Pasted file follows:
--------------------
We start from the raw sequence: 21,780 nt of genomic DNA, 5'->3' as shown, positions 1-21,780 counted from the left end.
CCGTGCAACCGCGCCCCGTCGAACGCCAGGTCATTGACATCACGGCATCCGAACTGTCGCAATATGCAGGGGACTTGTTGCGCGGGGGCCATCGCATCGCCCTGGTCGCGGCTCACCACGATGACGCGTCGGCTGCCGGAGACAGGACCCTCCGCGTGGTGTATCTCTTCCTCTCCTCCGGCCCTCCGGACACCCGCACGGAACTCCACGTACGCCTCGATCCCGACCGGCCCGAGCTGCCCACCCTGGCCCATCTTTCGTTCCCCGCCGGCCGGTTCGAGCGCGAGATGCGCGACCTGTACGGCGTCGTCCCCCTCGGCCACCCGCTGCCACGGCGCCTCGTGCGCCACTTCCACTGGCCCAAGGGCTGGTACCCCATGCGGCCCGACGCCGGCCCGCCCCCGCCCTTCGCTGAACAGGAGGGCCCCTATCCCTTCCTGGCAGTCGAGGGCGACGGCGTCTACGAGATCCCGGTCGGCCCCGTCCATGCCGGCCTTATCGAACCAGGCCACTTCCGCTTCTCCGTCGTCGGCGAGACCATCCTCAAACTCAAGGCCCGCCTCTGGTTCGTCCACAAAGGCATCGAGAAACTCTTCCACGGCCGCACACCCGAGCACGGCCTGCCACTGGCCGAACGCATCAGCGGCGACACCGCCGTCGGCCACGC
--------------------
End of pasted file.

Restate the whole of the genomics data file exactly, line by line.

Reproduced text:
We start from the raw sequence: 21,780 nt of genomic DNA, 5'->3' as shown, positions 1-21,780 counted from the left end.
CCGTGCAACCGCGCCCCGTCGAACGCCAGGTCATTGACATCACGGCATCCGAACTGTCGCAATATGCAGGGGACTTGTTGCGCGGGGGCCATCGCATCGCCCTGGTCGCGGCTCACCACGATGACGCGTCGGCTGCCGGAGACAGGACCCTCCGCGTGGTGTATCTCTTCCTCTCCTCCGGCCCTCCGGACACCCGCACGGAACTCCACGTACGCCTCGATCCCGACCGGCCCGAGCTGCCCACCCTGGCCCATCTTTCGTTCCCCGCCGGCCGGTTCGAGCGCGAGATGCGCGACCTGTACGGCGTCGTCCCCCTCGGCCACCCGCTGCCACGGCGCCTCGTGCGCCACTTCCACTGGCCCAAGGGCTGGTACCCCATGCGGCCCGACGCCGGCCCGCCCCCGCCCTTCGCTGAACAGGAGGGCCCCTATCCCTTCCTGGCAGTCGAGGGCGACGGCGTCTACGAGATCCCGGTCGGCCCCGTCCATGCCGGCCTTATCGAACCAGGCCACTTCCGCTTCTCCGTCGTCGGCGAGACCATCCTCAAACTCAAGGCCCGCCTCTGGTTCGTCCACAAAGGCATCGAGAAACTCTTCCACGGCCGCACACCCGAGCACGGCCTGCCACTGGCCGAACGCATCAGCGGCGACACCGCCGTCGGCCACGC